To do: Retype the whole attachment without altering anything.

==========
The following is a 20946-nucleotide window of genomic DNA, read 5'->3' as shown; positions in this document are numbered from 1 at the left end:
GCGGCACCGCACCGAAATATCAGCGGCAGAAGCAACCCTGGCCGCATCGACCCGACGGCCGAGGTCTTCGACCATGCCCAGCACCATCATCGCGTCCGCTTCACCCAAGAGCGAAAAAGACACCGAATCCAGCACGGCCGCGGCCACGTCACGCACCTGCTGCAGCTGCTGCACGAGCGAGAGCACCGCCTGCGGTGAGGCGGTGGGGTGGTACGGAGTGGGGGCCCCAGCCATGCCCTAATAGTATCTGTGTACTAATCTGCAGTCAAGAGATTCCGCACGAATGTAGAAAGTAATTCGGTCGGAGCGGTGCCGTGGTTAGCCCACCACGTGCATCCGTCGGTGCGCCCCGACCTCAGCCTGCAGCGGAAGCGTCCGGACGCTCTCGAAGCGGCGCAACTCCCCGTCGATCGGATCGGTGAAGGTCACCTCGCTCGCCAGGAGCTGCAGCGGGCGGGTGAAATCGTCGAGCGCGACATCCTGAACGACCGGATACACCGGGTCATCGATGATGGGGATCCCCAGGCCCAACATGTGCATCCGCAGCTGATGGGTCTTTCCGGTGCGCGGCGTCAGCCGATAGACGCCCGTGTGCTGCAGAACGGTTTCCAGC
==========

The following is a 20946-nucleotide window of genomic DNA, read 5'->3' as shown; positions in this document are numbered from 1 at the left end:
GCGGCACCGCACCGAAATATCAGCGGCAGAAGCAACCCTGGCCGCATCGACCCGACGGCCGAGGTCTTCGACCATGCCCAGCACCATCATCGCGTCCGCTTCACCCAAGAGCGAAAAAGACACCGAATCCAGCACGGCCGCGGCCACGTCACGCACCTGCTGCAGCTGCTGCACGAGCGAGAGCACCGCCTGCGGTGAGGCGGTGGGGTGGTACGGAGTGGGGGCCCCAGCCATGCCCTAATAGTATCTGTGTACTAATCTGCAGTCAAGAGATTCCGCACGAATGTAGAAAGTAATTCGGTCGGAGCGGTGCCGTGGTTAGCCCACCACGTGCATCCGTCGGTGCGCCCCGACCTCAGCCTGCAGCGGAAGCGTCCGGACGCTCTCGAAGCGGCGCAACTCCCCGTCGATCGGATCGGTGAAGGTCACCTCGCTCGCCAGGAGCTGCAGCGGGCGGGTGAAATCGTCGAGCGCGACATCCTGAACGACCGGATACACCGGGTCATCGATGATGGGGATCCCCAGGCCCAACATGTGCATCCGCAGCTGATGGGTCTTTCCGGTGCGCGGCGTCAGCCGATAGACGCCCGTGTGCTGCAGAACGGTTTCCAGC